Table of Contents
There are different points of view on how logging levels should be used in code. I will share mine.
My assumption is: “There should be no errors in logs when everything is fine.”
The idea is that the strongest log level should trigger alarm causing immediate notification to on-call engineer.
Accordingly, that’s how logging levels should be used:
ERROR– Action should be taken immediately! Ops team should enable PagerDuty or other notification service in order to receive and alert when an ERROR appears in logs.
WARN– Certain action should be taken, but it can wait till next business day.
INFO(enabled by default) – Use this to print information you want to see in logs when your application works normally.
DEBUG(disabled on PROD by default, enabled on DEV) – Use it to trace application business logic. Normally this should be disabled on production and staging environments, but can be enabled on development environment.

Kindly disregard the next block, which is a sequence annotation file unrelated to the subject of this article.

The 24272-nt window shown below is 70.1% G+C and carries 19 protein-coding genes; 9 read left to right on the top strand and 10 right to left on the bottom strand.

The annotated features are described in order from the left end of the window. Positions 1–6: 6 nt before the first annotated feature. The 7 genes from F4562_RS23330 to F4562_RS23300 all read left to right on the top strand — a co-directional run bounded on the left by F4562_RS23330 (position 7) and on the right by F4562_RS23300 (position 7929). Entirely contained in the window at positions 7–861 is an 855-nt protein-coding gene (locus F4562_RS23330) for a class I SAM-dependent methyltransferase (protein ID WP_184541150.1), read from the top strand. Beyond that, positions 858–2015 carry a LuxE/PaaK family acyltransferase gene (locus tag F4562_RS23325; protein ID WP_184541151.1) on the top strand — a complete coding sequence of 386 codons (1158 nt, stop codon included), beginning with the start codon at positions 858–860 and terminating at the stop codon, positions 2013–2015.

TRACE(disabled by default) – Use it to print raw messages (requests and responses). This is dangerous when you deal with confidential information since you may print it to logs causing security leak.
Some teams practice different approaches to logging:
- Using separate logger for alerts. – In this case only explicitly specified alerts will be sent. You will never receive an alert from third party component since it does not know about your alert logger.
- Abusing exceptions, throwing them even in expected cases. – It will cause a lot of information noise in logs, making it difficult to find really important messages.
- Not using
WARNlevel at all. Just “Black or White” approach. – Why not make use of this logging level and make logs more fine-grained?
How the logging is used depends much on type of the business and SLAs required. It also depends on agreements and collaboration between developers and operations team. The mentioned policy may not fit your project, and it’s OK :-)